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Title: Difelikefalin  
Author: World Heritage Encyclopedia
Language: English
Subject: Opioid peptides, Carboxylic acids, Piperidines, Amines, 6'-Guanidinonaltrindole
Publisher: World Heritage Encyclopedia


Systematic (IUPAC) name
4-Amino-1-(D-phenylalanyl-D-phenylalanyl-D-leucyl-D-lysyl)piperidine-4-carboxylic acid
Clinical data
Routes of
Pharmacokinetic data
Bioavailability 100% (IV)[1]
Metabolism Not metabolized[1]
Biological half-life 2 hours[1]
Excretion Excreted as unchanged
drug via bile and urine[1]
CAS Registry Number
ATC code None
Chemical data
Formula C36H53N7O6
Molecular mass 679.85 g/mol

Difelikefalin (INN) (developmental code names CR845, FE-202845), also known as D-Phe-D-Phe-D-Leu-D-Lys-[γ-(4-N-piperidinyl)amino carboxylic acid] (as the acetate salt), is an analgesic opioid peptide[2] acting as a peripherally-specific, highly selective agonist of the κ-opioid receptor (KOR).[1][3][4][5] It is under development by Cara Therapeutics as an intravenous agent for the treatment of postoperative pain.[1][3][5] An oral formulation has also been developed.[5] Due to its peripheral selectivity, difelikefalin lacks the central side effects like sedation, dysphoria, and hallucinations of previous KOR-acting analgesics such as pentazocine and phenazocine.[1][3] In addition to use as an analgesic, difelikefalin is also being investigated for the treatment of pruritus (itching).[1][3][4] Difelikefalin has completed phase II clinical trials for postoperative pain and has demonstrated significant and "robust" clinical efficacy, along with being safe and well-tolerated.[3][5] It is also in phase II clinical trials for uremic pruritus in hemodialysis patients.[4]

Difelikefalin acts as an analgesic by activating KORs on peripheral nerve terminals and KORs expressed by certain immune system cells.[1] Activation of KORs on peripheral nerve terminals results in the inhibition of ion channels responsible for afferent nerve activity, causing reduced transmission of pain signals, while activation of KORs expressed by immune system cells results in reduced release of proinflammatory, nerve-sensitizing mediators (e.g., prostaglandins).[1]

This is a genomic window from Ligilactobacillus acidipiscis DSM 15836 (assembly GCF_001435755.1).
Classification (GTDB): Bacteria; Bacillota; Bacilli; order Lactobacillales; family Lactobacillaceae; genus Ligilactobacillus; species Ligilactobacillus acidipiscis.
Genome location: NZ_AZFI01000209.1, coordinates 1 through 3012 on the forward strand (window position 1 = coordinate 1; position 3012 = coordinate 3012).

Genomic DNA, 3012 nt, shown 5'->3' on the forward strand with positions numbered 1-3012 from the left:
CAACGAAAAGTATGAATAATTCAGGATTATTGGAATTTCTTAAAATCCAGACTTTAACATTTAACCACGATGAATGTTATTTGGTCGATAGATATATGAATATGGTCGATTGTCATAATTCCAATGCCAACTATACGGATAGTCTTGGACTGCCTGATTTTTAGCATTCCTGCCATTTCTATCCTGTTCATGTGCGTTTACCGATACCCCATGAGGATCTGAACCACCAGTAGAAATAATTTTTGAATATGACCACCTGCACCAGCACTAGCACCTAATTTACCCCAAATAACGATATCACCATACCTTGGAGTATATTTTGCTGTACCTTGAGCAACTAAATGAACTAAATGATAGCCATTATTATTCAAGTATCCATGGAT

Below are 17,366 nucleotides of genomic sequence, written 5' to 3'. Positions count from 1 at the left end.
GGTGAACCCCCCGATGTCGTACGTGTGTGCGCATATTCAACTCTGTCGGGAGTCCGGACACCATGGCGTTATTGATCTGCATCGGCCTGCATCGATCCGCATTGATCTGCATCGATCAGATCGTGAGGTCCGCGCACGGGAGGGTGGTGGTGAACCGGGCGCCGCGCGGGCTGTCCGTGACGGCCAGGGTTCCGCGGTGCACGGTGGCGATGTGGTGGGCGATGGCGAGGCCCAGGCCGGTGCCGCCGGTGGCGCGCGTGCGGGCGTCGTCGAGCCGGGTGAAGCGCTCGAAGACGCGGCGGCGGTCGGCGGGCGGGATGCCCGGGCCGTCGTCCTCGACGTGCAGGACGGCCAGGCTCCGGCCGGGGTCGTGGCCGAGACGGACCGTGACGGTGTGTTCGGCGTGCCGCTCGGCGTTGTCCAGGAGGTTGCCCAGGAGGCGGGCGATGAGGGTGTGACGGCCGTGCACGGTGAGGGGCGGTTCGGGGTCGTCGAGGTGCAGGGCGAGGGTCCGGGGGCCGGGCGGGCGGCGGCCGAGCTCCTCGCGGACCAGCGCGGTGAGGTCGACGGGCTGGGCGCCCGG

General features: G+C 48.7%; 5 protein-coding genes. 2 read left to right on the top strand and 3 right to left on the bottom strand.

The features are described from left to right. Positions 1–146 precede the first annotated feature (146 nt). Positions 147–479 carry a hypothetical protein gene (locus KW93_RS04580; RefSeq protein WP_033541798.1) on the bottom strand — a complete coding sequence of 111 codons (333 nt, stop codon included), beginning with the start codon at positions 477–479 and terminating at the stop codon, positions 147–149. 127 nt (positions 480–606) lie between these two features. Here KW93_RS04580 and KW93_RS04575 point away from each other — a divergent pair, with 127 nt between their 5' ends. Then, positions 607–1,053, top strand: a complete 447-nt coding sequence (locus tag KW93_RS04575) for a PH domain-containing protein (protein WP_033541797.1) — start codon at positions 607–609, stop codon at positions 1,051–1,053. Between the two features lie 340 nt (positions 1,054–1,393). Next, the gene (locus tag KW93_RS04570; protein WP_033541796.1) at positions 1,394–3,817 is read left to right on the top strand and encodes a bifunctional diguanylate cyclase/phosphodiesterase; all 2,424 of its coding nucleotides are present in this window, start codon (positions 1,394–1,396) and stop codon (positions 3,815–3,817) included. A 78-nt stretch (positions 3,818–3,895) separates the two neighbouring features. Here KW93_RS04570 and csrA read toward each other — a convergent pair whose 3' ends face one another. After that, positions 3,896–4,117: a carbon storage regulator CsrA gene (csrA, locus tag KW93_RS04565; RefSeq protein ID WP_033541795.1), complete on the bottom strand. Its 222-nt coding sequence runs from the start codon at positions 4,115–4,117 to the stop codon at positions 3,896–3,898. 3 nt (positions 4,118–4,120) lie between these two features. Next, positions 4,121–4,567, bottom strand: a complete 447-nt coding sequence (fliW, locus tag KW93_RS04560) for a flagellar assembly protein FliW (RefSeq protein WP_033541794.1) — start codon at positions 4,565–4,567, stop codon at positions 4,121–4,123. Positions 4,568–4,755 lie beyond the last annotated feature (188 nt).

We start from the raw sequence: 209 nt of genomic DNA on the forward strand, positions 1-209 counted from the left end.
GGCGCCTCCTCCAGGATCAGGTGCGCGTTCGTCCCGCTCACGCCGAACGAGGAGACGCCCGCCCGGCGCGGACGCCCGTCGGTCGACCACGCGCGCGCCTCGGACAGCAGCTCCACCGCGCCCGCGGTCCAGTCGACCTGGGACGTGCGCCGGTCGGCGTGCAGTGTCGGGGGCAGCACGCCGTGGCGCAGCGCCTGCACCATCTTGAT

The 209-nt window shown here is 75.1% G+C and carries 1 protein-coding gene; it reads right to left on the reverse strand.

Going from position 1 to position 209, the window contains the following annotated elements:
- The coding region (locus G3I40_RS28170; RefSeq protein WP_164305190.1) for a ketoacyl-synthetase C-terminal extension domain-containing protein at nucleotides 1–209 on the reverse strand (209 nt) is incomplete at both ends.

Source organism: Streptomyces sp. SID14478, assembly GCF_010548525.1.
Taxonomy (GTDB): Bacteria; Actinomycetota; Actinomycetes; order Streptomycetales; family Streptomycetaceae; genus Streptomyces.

See also


  1. ^ a b c d e f g h i j Raymond S. Sinatra; Jonathan S. Jahr; J. Michael Watkins-Pitchford (14 October 2010). The Essence of Analgesia and Analgesics. Cambridge University Press. pp. 490–491.  
  2. ^ Janecka A, Perlikowska R, Gach K, Wyrebska A, Fichna J (2010). "Development of opioid peptide analogs for pain relief". Curr. Pharm. Des. 16 (9): 1126–35.  
  3. ^ a b c d e Jeffrey Apfelbaum (8 September 2014). Ambulatory Anesthesia, An Issue of Anesthesiology Clinics,. Elsevier Health Sciences. pp. 190–.  
  4. ^ a b c Alan Cowan; Gil Yosipovitch (10 April 2015). Pharmacology of Itch. Springer. pp. 307–.  
  5. ^ a b c d Charlotte Allerton (2013). Pain Therapeutics: Current and Future Treatment Paradigms. Royal Society of Chemistry. pp. 56–.  

External links

  • CR845 - Cara Therapeutics
  • CR845 - AdisInsight

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